Reducing undesirable microbial growth in silage through feedout maintains energy and nutrient levels
The goal in making clean silage is to minimize the risk of microbial contamination during harvest, bunker/silo construction, and through ensiling up to feedout, as undesired bacteria are known to negatively affect silage quality, rumen function, animal health, and performance.
Producing clean silage starts in the field. Forage crops grown for silage will naturally contain both good and bad microorganisms. High levels of undesired bacteria in silage can cause significant dry matter and nutrient losses, excessive spoilage, feed refusals, low animal performance, or even poor animal health and reproduction. It is possible to control this by reducing undesirable bacteria in the silage thanks to the good fermentation driven by selected forage inoculants.
The art and science of quality silage
Following good harvesting practices will help reduce undesirable microbial contamination, but this does not mean quality silage will necessarily be produced.
Bunker/silo management — and the speed and efficiency of the fermentation — are also critical. Controlling the ensiling fermentation with specifically adapted and selected inoculants can also help maximize nutrient recovery, silage quality, stability and limit the growth of undesired microorganisms.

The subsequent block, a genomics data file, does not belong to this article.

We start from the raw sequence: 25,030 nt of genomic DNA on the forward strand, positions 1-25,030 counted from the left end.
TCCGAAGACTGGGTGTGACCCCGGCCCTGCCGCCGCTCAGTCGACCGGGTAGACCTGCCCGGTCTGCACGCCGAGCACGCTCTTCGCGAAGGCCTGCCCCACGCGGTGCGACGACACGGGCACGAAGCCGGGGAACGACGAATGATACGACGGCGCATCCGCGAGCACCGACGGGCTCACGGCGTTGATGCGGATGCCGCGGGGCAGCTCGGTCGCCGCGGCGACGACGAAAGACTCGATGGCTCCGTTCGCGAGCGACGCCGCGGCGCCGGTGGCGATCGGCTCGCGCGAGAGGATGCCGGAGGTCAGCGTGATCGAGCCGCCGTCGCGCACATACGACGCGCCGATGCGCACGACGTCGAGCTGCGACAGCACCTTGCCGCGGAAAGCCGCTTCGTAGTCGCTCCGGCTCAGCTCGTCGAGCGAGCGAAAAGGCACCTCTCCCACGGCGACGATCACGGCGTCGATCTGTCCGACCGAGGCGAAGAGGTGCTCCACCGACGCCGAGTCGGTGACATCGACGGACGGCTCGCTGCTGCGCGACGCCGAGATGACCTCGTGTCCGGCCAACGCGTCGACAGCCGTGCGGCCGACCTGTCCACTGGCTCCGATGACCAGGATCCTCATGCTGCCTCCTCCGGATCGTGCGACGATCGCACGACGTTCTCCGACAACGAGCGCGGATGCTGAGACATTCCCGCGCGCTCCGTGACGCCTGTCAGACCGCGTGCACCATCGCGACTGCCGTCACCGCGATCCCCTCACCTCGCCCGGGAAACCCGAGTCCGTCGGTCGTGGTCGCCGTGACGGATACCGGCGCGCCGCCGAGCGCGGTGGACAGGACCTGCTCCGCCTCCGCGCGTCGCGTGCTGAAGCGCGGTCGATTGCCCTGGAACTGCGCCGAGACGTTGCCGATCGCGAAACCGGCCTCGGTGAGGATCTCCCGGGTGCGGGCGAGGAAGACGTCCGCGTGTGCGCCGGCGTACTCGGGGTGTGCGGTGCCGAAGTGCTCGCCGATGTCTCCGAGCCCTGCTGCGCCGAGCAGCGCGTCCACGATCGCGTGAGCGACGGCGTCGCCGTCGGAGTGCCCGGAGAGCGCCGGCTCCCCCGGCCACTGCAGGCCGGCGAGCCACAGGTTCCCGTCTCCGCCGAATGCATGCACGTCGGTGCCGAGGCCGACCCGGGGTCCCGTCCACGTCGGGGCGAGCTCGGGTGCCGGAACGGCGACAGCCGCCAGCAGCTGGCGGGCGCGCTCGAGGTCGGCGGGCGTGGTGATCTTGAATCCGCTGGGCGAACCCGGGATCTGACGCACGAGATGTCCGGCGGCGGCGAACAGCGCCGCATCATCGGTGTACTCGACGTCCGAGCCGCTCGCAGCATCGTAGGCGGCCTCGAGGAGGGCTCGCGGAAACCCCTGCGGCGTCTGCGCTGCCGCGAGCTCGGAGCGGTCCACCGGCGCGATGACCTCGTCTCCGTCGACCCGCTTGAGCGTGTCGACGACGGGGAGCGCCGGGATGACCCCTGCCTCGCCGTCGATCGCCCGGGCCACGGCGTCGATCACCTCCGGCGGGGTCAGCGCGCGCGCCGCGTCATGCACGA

A recent trial1 highlights how using MAGNIVA Platinum reduced undesirable microbial outgrowth in maize silage over 10 days during an aerobic challenge period compared to untreated forage (Figure 1).
Maintaining clean silage through fermentation and feedout is vital when trying to maintain silage nutrient and energy levels. Reducing the undesirable microbial population not only maintains the silage feed value but also reduces heating and losses through aerobic spoilage.
Feeding more, cleaner and better-quality silage not only helps maintain production targets but also helps reduce the impact of high purchased feed costs.
1Drouin, P., Tremblay, J., Renaud, J., & Apper, E. (2021). Microbiota succession during aerobic stability of maize silage inoculated with Lentilactobacillus buchneri NCIMB 40788 and Lentilactobacillus hilgardii CNCM-I-4785. MicrobiologyOpen, 10(1), e1153. https://doi.org/10.1002/mbo3.1153